Drain, reserving the cooking liquid, and return the beans to the pot with 2 cups of cooking liquid, the salt pork, and meat broth. Raise the heat to medium, and bring it back to a boil. Add the onion, garlic, carrot, turnip, celery and tomatoes, let it return to a boil, skimming off any scum that rises, then put in the bay leaf and parsley, powdered cloves, pinch or so of salt (going easy; you can correct it later) liberal grinding of pepper, small pinch of cayenne, and Worcestershire sauce. Reduce the heat to a slow simmer, cover, and cook until the vegetables are very tender, about 2 hours.

Take up and reserve 1 heaping cup of beans. Puree the remaining soup through a food mill or with a stick blender or food processor. If it’s too thick, thin it with some of the reserved bean cooking liquid or broth. Stir in the whole beans and heat it through. Taste and adjust the seasonings, and let it heat for 2 to 3 minutes to meld.
Force the eggs through a coarse wire sieve. Add a tablespoon of sherry to each bowl, and ladle in the soup.  Float a slice of lemon and sprinkling of egg on top of each bowl. Serve with Pepper Sherry passed separately, if liked.

Meat Broth: beef is the most common, but some cooks use broth made from leftover ham bones and smoked hocks (omit the salt pork if you use that). In some parts of the South mutton or lamb broth are sometimes used.

Pepper Sherry

Once common in many of the British Colonies, including the West Indies and South Africa, pepper sherry used to be a fixture on most Savannah tables, where it was used to season not just black bean soup, but also crab, turtle, and Okra soup, Savannah’s unique variation of gumbo.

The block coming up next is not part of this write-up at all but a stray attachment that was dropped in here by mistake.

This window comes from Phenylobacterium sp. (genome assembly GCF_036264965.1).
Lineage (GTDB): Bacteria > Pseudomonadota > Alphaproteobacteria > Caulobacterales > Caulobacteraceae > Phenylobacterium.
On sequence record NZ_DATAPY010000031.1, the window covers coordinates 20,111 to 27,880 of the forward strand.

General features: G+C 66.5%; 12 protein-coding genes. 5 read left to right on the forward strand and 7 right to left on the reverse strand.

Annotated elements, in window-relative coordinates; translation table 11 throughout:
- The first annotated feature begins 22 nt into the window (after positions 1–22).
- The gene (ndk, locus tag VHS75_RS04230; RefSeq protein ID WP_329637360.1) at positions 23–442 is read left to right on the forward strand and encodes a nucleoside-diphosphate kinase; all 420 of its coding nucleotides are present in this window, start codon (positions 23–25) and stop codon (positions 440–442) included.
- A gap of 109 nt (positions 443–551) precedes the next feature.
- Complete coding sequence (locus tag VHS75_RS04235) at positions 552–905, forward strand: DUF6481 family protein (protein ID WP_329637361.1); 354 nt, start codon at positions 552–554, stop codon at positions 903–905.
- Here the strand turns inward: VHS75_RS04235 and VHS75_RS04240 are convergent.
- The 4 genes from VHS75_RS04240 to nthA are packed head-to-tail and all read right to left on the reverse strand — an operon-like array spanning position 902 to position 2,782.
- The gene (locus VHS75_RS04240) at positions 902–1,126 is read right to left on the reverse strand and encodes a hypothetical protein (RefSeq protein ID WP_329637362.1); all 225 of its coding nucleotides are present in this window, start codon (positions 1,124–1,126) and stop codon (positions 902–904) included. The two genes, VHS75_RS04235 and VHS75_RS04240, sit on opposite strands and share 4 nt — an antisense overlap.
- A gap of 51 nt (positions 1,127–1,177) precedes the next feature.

Makes 1 cup

1/3 bird peppers or ½ cup other small hot peppers
1 cup medium dry (amontillado) sherry

Rinse the peppers in cold water, drain, and put them in a heatproof bowl. Bring 1 cup of water to a rolling boil and pour it over the peppers. Let stand 1 minute and drain.

Put the peppers in a clean cruet, jar, or bottle that will hold at least 1½ cups. Pour the sherry over them, stop or seal it well, and steep for at least 24 hours before using. I find it helps distribute the peppery oils if you gently shake the cruet after 24 hours.

Read More From Southern Recipes.

You May Also Like These Blogs:

You May Also Like These Recipes:

Leave a Comment

Reader Comments:


that black bean soup was very good i love it for black bean soup it was the best i tasted

By becky on January 25, 2011


Black beans....You had me at Black beans. wink Adore the history given before the recipe.

By The Unusual Farm Chick on January 25, 2011


Black beans are my all time favorite bean. This recipe will be made for dinner next weekend. Can not wait to try it out~it may earn a place of honor in my special recipe box of our children's favorite meals.